Pathophysiology of the upper gastrointestinal tract in the critically ill patient

Rationale for the therapeutic benefits of acid suppression

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121 Citations (Scopus)

Abstract

Gastric mucosal damage occurs in critically ill patients in intensive care units and develops in the setting of severe physiologic stress. Within 24 hrs of admission to the intensive care unit, 75% to 100% of critically ill patients demonstrate evidence of stress-related mucosal disease. Stress ulcers present a risk of clinically important bleeding, which is associated with alterations in physiology, such as hypotension or tachycardia, or results in anemia or the need for transfusion. Clinically important bleeding occurs in approximately 1% to 4% of critically ill patients. The pathophysiology of stress-related mucosal disease is complex. Major factors responsible for stress ulcer are decreased blood flow, mucosal ischemia, and hypoperfusion and reperfusion injury. Acid-suppressive regimens that elevate the intragastric pH and maintain the pH over time have the potential to prevent stress-related mucosal disease. Intragastric pH studies have demonstrated that, whereas a pH of >4 may be adequate to prevent stress ulceration, a pH of >6 may be necessary to maintain clotting in patients at risk of rebleeding from peptic ulcer. Studies comparing the ability of intravenous administrations of histamine-2-receptor antagonists and proton pump inhibitors to raise and maintain intragastric pH suggest that, although both can raise the pH to >4, proton pump inhibitors are much more likely to maintain this pH. Unlike histamine-2-receptor antagonists, proton pump inhibitors can elevate and maintain the intragastric pH at >6. This is relevant for patients in the intensive care unit at risk for rebleeding from peptic ulcers after hemostasis.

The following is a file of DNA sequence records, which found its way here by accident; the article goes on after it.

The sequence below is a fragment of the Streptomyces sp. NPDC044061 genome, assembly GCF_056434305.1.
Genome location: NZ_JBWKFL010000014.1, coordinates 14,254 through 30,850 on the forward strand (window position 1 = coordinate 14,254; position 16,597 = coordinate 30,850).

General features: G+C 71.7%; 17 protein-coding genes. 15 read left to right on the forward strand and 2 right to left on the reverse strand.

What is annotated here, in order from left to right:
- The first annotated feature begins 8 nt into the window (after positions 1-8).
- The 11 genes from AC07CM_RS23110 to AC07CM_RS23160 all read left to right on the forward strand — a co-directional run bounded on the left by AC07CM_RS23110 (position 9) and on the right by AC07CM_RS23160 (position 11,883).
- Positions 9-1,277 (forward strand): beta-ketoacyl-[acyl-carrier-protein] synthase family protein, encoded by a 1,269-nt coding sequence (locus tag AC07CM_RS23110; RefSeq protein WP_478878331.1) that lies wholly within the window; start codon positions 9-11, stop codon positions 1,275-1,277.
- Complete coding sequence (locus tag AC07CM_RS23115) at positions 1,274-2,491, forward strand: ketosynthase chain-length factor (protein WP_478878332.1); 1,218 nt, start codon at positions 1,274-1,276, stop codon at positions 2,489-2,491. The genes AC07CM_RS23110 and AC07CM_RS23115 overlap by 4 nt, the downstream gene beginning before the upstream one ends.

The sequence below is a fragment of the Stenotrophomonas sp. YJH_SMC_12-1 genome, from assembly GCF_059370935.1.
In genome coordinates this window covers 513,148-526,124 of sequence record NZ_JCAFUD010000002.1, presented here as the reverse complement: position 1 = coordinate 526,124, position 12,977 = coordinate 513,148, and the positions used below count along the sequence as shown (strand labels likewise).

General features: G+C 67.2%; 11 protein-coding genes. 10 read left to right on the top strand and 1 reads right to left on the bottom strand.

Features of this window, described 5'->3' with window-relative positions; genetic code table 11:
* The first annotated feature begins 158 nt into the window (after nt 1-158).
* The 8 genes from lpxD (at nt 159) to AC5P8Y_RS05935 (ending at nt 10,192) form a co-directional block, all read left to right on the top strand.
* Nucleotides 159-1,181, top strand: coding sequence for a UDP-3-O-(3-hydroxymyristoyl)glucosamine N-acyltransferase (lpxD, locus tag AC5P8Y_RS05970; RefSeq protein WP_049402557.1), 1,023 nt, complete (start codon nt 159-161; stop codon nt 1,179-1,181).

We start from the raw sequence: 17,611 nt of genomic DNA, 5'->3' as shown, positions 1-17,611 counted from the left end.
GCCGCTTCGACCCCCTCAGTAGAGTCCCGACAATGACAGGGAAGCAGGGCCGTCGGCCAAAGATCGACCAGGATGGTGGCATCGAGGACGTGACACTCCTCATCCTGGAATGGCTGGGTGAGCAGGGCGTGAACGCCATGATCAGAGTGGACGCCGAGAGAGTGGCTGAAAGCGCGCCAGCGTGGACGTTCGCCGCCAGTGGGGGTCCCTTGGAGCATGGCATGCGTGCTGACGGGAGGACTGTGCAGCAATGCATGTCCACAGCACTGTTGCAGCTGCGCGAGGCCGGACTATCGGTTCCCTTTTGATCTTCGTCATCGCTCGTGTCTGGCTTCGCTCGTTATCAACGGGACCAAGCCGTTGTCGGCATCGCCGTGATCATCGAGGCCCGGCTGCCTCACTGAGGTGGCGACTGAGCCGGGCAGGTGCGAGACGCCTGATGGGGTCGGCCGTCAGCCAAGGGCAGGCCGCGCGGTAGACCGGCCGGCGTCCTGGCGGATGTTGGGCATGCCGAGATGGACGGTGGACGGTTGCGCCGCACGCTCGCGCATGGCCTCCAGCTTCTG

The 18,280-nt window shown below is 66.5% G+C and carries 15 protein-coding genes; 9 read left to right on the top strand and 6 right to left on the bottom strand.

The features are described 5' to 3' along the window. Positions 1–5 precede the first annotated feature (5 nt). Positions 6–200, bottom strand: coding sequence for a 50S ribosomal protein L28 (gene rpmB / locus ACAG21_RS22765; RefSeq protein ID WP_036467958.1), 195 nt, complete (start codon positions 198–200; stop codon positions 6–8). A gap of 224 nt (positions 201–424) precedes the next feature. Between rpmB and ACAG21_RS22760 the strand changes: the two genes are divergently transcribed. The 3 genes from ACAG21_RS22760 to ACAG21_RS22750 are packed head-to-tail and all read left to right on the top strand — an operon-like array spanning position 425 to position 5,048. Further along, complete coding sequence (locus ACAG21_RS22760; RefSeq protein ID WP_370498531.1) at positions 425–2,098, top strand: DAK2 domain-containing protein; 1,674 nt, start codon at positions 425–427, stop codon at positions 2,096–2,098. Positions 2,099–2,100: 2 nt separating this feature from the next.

Original languageEnglish (US)
JournalCritical Care Medicine
Volume30
Issue number6 SUPPL.
StatePublished - 2002

Fingerprint

Upper Gastrointestinal Tract
Critical Illness
Acids
Proton Pump Inhibitors
Intensive Care Units
Histamine Receptors
Therapeutics
Peptic Ulcer
Ulcer
Hemorrhage
Hemostasis
Reperfusion Injury
Tachycardia
Intravenous Administration
Hypotension
Anemia
Stomach

Keywords

  • Acid-suppressive drugs
  • Clinically important bleeding
  • Critically ill patients
  • Gastrointestinal hemorrhage
  • Histamine-2-receptor antagonists
  • Intensive care unit
  • Intragastric pH
  • Intravenous
  • Pathophysiology
  • Prophylaxis
  • Proton pump inhibitors
  • Stress ulcers

ASJC Scopus subject areas

  • Critical Care and Intensive Care Medicine

Cite this